Live at the Haven 05/30/2015. Photo by Sandy Rushing. — with Zeke Rushing, Wade Scianimanico and Billy Myers III.
Euphoric is the kind of bully no one can have a problem with. It is a release which harries and bruises the senses as if it was created to do nothing else, though truthfully, the debut mini album from US noise rockers The Glorious Rebellion is just as uncompromising and seriously compelling with its range of intrusive hooks within an infectious swagger. The band creates corrosive rock ‘n’ roll with a bite and attitude as virulent as the imagination that fuels it.
Formed and driven by vocalist/guitarist Billy Myers III, the Florida hailing band was soon lighting up their local live scene, that success stretching further afield as their dirtily rapacious noise rock ferocity and sonic rabidity grabbed attention. As rich in almost savage melodic mischief, their music seemed to easily spark crowds as The Glorious Rebellion shared stages with the likes of Jucifer, The Phuss, Black Tusk, Ken Mode, Lo-Pan, Black Cobra, Child Bite, Holly Hunt, Hollow Leg, and Destroyer of Light amongst many over time, successes luring new fans whilst enhancing the band’s reputation pushed again by the release of their two track single I in 2014. The years have also seen numerous line-up changes over the years; in fact it seems any page you look at and info found has a different line-up suggested. Importantly for the album though, it is Myers igniting ears with everything apart from drums which the impressing dynamics and swings of Wade Scianimanico takes care of. With additional vocals provided by Dan Manata, Euphoric is a sure-fire ball buster of sound, attitude, and intensity, which predominantly leaves pleasure emulating the album’s title.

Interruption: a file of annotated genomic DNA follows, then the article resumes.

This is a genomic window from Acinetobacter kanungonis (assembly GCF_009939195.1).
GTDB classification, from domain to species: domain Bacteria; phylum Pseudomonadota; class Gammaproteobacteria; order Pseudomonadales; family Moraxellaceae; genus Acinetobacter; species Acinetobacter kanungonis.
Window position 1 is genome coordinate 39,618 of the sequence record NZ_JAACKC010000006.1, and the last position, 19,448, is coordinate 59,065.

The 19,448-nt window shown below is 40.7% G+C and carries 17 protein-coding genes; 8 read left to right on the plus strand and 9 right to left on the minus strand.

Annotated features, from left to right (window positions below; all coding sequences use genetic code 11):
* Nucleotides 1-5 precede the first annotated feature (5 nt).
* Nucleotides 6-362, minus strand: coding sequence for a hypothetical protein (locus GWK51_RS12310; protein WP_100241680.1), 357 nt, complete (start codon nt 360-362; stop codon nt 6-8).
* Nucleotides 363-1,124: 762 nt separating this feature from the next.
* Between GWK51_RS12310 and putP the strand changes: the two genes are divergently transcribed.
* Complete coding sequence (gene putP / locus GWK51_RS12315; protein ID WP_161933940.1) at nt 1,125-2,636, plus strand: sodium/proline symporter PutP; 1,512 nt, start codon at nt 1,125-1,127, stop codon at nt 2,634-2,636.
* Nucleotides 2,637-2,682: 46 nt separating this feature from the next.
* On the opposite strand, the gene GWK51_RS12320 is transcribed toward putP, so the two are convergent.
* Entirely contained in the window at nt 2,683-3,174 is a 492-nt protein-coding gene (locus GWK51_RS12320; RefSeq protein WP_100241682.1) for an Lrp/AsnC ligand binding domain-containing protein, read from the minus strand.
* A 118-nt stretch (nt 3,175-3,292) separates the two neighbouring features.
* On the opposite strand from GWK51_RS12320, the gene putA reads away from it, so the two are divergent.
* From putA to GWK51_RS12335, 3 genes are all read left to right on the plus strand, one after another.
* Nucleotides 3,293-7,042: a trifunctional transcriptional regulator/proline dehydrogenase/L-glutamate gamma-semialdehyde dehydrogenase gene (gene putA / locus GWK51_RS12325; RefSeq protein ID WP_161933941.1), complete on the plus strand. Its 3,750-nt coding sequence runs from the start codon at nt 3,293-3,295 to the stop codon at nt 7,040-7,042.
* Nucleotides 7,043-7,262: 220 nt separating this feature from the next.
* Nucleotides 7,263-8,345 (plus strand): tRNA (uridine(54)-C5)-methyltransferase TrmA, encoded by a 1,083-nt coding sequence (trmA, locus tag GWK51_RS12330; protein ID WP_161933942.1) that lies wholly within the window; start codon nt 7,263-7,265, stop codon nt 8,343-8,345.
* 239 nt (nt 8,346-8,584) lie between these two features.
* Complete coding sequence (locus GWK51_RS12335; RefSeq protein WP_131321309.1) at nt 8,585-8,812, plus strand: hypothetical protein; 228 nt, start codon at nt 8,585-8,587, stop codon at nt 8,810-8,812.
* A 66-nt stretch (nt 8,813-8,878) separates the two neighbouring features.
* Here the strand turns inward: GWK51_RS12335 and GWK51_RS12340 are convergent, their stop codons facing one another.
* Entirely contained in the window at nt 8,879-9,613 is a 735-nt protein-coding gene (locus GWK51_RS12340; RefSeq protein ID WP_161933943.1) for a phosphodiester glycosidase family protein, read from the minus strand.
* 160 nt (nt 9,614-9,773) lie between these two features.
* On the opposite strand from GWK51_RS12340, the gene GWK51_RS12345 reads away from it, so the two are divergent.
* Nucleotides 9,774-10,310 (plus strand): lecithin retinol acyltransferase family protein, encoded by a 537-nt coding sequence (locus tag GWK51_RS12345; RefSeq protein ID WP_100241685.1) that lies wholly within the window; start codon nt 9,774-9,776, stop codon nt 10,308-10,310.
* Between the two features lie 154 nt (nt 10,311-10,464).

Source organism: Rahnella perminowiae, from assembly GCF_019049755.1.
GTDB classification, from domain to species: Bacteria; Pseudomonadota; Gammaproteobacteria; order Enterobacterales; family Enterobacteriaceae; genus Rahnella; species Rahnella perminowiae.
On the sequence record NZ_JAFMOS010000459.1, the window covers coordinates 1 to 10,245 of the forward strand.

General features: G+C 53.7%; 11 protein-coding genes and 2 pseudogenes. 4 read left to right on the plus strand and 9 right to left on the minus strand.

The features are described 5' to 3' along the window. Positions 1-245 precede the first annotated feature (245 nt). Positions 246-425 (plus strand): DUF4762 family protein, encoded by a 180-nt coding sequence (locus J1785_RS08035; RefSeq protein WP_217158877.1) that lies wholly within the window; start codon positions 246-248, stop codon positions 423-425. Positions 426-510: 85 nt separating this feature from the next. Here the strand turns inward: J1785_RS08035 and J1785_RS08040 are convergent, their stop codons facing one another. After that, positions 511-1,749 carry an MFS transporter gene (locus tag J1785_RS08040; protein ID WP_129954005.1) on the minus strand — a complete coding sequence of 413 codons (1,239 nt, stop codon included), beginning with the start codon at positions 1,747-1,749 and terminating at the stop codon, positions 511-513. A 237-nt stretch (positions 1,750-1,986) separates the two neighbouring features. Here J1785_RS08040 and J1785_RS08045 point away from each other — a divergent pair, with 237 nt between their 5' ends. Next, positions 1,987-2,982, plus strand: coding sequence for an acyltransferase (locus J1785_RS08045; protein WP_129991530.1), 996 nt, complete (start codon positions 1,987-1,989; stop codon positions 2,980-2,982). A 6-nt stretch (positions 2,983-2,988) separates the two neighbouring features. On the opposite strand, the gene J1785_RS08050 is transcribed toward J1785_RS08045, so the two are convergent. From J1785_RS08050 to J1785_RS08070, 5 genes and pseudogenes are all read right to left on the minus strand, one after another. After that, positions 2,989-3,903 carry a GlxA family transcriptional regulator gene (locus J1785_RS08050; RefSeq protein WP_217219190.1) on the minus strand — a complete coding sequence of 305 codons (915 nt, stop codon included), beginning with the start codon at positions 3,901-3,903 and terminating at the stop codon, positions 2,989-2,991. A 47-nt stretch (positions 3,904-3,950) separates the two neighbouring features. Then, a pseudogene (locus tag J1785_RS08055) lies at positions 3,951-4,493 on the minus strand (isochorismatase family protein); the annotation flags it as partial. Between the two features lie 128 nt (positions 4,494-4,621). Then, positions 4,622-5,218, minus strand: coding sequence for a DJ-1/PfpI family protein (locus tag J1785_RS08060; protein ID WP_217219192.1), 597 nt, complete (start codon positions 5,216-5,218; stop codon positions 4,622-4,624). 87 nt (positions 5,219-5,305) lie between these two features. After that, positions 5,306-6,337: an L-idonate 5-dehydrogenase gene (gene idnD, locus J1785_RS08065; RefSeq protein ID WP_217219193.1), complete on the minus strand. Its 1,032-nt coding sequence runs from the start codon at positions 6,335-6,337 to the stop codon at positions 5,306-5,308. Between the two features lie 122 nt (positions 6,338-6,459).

The album opens with It’s A Sucker’s Game, Kid and straight away has ears under sonic and rhythmic siege whilst already sparking an eager appetite for what is to follow. What do badger the senses next are thick and predatory grooves around just as grouchy riffs and rhythms. Already a heavy catchiness is laying potent bait, lures reinforced by the excellent attitude sculpted roars of Myers and an even strong spice to the grooves. In full aggressive stride, there is a Pigs meets Unsane feel with a tasty whiff of Motorhead to the track, though to be fair, all are passing essences in the band’s distinctive animosity of sound.
The great start continues with the equally infectious and fearsome Emmett Brown Has Never Met A Scott That Wasn’t Great. From a more low key start, a thick tide of riffs and rhythms descend on ears before stepping aside momentarily for that great initial coaxing to grip attention all over again. Throughout, the song makes for an intrusive and abrasive proposition but digs into the psyche just as potently with its unpredictable and inventively twisted web of noise and ear gripping adventure. It’s easy to offer Melvins as a hint to the song’s escapade whilst the even more outstanding Benaquyl and its enslaving rock ‘n’ roll nudges thoughts of bands like Gruntruck and The Great Sabatini in the course of sculpting another pinnacle within Euphoric straight after. The song also highlights more of the variety of spices in the band’s sound, stoner and punk as open as this slab of noise rock breeding.
The brilliant Have I Told You Lately That I Loathe You? snarls and rages next with vocals and guitars as irritable as each other and just as pungently enticing around the rancorous grumble of the bass. Within that hostility though, band and songs cast some of the most addictive and infectious essences to be found on the release. They are elements which turns hunger into a lust for more which The Dirtiest Dream Jobs feeds with its cantankerous tone and sonic enterprise soaked in melodic acidity. Admittedly personal tastes are not quite on fire for the song as for its predecessors yet it is nothing less than a highly enjoyable and in turn lingering tempting drawing attention back onto band and release.
The album closes with Bitches Hate Misogyny, an ill-tempered and tempestuous blaze of sound and vocal incitement which tells you all you need to know about the band in noise, craft, humour, and thrilling adventure. It is a hellacious mouth-watering end to an equally impressive release which was our introduction to The Glorious Rebellion but the beginning of a major kinship between ear and sound we suspect; something hard to see us being alone in.
Euphoric is out now via Magnetic Eye and @ https://thegloriousrebellion.bandcamp.com/
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Pete RingMaster 18/04/2016
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